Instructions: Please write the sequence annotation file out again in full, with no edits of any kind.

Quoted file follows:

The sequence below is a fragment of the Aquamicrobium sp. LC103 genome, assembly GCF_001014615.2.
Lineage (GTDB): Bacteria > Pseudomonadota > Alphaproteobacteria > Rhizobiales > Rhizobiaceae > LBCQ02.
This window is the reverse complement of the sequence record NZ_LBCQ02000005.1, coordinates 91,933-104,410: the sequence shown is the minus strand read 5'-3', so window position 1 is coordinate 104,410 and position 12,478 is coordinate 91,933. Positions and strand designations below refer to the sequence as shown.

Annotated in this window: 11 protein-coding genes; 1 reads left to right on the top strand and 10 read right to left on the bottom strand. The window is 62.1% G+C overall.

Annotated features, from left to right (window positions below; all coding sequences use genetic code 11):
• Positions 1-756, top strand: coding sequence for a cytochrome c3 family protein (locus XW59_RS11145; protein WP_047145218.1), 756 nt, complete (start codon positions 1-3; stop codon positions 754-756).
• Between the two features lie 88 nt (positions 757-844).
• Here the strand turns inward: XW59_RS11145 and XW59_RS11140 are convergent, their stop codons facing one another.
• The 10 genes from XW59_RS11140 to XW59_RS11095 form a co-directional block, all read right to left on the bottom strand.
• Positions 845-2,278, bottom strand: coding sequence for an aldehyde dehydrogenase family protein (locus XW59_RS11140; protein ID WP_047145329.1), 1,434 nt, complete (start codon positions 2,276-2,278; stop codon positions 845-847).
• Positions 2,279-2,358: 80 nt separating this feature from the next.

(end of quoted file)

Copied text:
The sequence below is a fragment of the Aquamicrobium sp. LC103 genome, assembly GCF_001014615.2.
Lineage (GTDB): Bacteria > Pseudomonadota > Alphaproteobacteria > Rhizobiales > Rhizobiaceae > LBCQ02.
This window is the reverse complement of the sequence record NZ_LBCQ02000005.1, coordinates 91,933-104,410: the sequence shown is the minus strand read 5'-3', so window position 1 is coordinate 104,410 and position 12,478 is coordinate 91,933. Positions and strand designations below refer to the sequence as shown.

Annotated in this window: 11 protein-coding genes; 1 reads left to right on the top strand and 10 read right to left on the bottom strand. The window is 62.1% G+C overall.

Annotated features, from left to right (window positions below; all coding sequences use genetic code 11):
• Positions 1-756, top strand: coding sequence for a cytochrome c3 family protein (locus XW59_RS11145; protein WP_047145218.1), 756 nt, complete (start codon positions 1-3; stop codon positions 754-756).
• Between the two features lie 88 nt (positions 757-844).
• Here the strand turns inward: XW59_RS11145 and XW59_RS11140 are convergent, their stop codons facing one another.
• The 10 genes from XW59_RS11140 to XW59_RS11095 form a co-directional block, all read right to left on the bottom strand.
• Positions 845-2,278, bottom strand: coding sequence for an aldehyde dehydrogenase family protein (locus XW59_RS11140; protein ID WP_047145329.1), 1,434 nt, complete (start codon positions 2,276-2,278; stop codon positions 845-847).
• Positions 2,279-2,358: 80 nt separating this feature from the next.